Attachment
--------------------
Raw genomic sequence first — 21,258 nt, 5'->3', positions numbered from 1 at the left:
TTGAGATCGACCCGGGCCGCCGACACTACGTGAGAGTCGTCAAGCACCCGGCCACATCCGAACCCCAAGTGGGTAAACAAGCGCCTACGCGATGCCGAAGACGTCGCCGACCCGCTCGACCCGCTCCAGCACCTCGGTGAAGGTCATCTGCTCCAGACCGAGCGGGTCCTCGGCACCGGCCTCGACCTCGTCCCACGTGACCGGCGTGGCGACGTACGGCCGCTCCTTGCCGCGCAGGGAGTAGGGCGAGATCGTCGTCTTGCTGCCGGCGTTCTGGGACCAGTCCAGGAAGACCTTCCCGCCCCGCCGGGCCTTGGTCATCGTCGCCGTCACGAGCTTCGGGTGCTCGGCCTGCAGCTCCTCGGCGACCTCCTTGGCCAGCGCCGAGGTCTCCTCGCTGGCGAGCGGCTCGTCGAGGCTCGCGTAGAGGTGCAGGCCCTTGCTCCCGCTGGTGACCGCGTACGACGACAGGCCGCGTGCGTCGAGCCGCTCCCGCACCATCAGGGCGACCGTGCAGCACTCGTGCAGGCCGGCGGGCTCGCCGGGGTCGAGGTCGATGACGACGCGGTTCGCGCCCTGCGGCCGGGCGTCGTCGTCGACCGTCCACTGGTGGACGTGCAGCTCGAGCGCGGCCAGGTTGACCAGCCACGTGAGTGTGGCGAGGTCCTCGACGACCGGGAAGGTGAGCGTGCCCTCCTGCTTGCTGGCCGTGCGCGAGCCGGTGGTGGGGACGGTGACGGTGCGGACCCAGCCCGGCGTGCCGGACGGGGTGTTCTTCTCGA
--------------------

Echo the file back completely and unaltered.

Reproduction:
Raw genomic sequence first — 21,258 nt, 5'->3', positions numbered from 1 at the left:
TTGAGATCGACCCGGGCCGCCGACACTACGTGAGAGTCGTCAAGCACCCGGCCACATCCGAACCCCAAGTGGGTAAACAAGCGCCTACGCGATGCCGAAGACGTCGCCGACCCGCTCGACCCGCTCCAGCACCTCGGTGAAGGTCATCTGCTCCAGACCGAGCGGGTCCTCGGCACCGGCCTCGACCTCGTCCCACGTGACCGGCGTGGCGACGTACGGCCGCTCCTTGCCGCGCAGGGAGTAGGGCGAGATCGTCGTCTTGCTGCCGGCGTTCTGGGACCAGTCCAGGAAGACCTTCCCGCCCCGCCGGGCCTTGGTCATCGTCGCCGTCACGAGCTTCGGGTGCTCGGCCTGCAGCTCCTCGGCGACCTCCTTGGCCAGCGCCGAGGTCTCCTCGCTGGCGAGCGGCTCGTCGAGGCTCGCGTAGAGGTGCAGGCCCTTGCTCCCGCTGGTGACCGCGTACGACGACAGGCCGCGTGCGTCGAGCCGCTCCCGCACCATCAGGGCGACCGTGCAGCACTCGTGCAGGCCGGCGGGCTCGCCGGGGTCGAGGTCGATGACGACGCGGTTCGCGCCCTGCGGCCGGGCGTCGTCGTCGACCGTCCACTGGTGGACGTGCAGCTCGAGCGCGGCCAGGTTGACCAGCCACGTGAGTGTGGCGAGGTCCTCGACGACCGGGAAGGTGAGCGTGCCCTCCTGCTTGCTGGCCGTGCGCGAGCCGGTGGTGGGGACGGTGACGGTGCGGACCCAGCCCGGCGTGCCGGACGGGGTGTTCTTCTCGA